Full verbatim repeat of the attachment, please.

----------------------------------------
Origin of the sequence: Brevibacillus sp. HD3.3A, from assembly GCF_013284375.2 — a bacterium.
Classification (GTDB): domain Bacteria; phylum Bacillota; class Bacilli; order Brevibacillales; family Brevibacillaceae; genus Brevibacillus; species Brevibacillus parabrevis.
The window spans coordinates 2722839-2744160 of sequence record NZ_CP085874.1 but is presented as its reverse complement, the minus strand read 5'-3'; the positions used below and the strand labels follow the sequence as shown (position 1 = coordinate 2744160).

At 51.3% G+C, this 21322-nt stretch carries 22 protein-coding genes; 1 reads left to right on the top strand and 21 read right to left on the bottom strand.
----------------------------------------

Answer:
Origin of the sequence: Brevibacillus sp. HD3.3A, from assembly GCF_013284375.2 — a bacterium.
Classification (GTDB): domain Bacteria; phylum Bacillota; class Bacilli; order Brevibacillales; family Brevibacillaceae; genus Brevibacillus; species Brevibacillus parabrevis.
The window spans coordinates 2722839-2744160 of sequence record NZ_CP085874.1 but is presented as its reverse complement, the minus strand read 5'-3'; the positions used below and the strand labels follow the sequence as shown (position 1 = coordinate 2744160).

At 51.3% G+C, this 21322-nt stretch carries 22 protein-coding genes; 1 reads left to right on the top strand and 21 read right to left on the bottom strand.